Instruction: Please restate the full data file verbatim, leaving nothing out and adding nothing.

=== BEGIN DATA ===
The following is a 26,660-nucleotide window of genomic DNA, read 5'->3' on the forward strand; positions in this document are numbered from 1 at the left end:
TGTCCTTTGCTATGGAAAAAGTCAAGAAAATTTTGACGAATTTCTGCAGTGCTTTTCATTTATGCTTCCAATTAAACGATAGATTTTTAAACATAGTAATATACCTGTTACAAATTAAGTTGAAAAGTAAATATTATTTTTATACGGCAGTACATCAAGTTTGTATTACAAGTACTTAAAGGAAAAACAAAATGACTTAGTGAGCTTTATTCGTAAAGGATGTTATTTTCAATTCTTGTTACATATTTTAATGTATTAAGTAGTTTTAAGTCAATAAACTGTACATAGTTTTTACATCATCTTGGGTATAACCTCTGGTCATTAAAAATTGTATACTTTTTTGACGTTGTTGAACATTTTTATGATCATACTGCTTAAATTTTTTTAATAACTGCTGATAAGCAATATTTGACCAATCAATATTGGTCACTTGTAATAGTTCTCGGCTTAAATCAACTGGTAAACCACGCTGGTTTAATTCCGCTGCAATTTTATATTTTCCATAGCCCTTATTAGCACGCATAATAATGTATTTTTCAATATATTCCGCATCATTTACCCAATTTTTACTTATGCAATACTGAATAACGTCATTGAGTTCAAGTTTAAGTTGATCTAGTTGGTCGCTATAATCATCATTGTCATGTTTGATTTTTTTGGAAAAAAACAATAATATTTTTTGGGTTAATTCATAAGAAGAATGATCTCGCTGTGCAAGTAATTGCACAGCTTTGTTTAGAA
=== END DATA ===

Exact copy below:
The following is a 26,660-nucleotide window of genomic DNA, read 5'->3' on the forward strand; positions in this document are numbered from 1 at the left end:
TGTCCTTTGCTATGGAAAAAGTCAAGAAAATTTTGACGAATTTCTGCAGTGCTTTTCATTTATGCTTCCAATTAAACGATAGATTTTTAAACATAGTAATATACCTGTTACAAATTAAGTTGAAAAGTAAATATTATTTTTATACGGCAGTACATCAAGTTTGTATTACAAGTACTTAAAGGAAAAACAAAATGACTTAGTGAGCTTTATTCGTAAAGGATGTTATTTTCAATTCTTGTTACATATTTTAATGTATTAAGTAGTTTTAAGTCAATAAACTGTACATAGTTTTTACATCATCTTGGGTATAACCTCTGGTCATTAAAAATTGTATACTTTTTTGACGTTGTTGAACATTTTTATGATCATACTGCTTAAATTTTTTTAATAACTGCTGATAAGCAATATTTGACCAATCAATATTGGTCACTTGTAATAGTTCTCGGCTTAAATCAACTGGTAAACCACGCTGGTTTAATTCCGCTGCAATTTTATATTTTCCATAGCCCTTATTAGCACGCATAATAATGTATTTTTCAATATATTCCGCATCATTTACCCAATTTTTACTTATGCAATACTGAATAACGTCATTGAGTTCAAGTTTAAGTTGATCTAGTTGGTCGCTATAATCATCATTGTCATGTTTGATTTTTTTGGAAAAAAACAATAATATTTTTTGGGTTAATTCATAAGAAGAATGATCTCGCTGTGCAAGTAATTGCACAGCTTTGTTTAGAA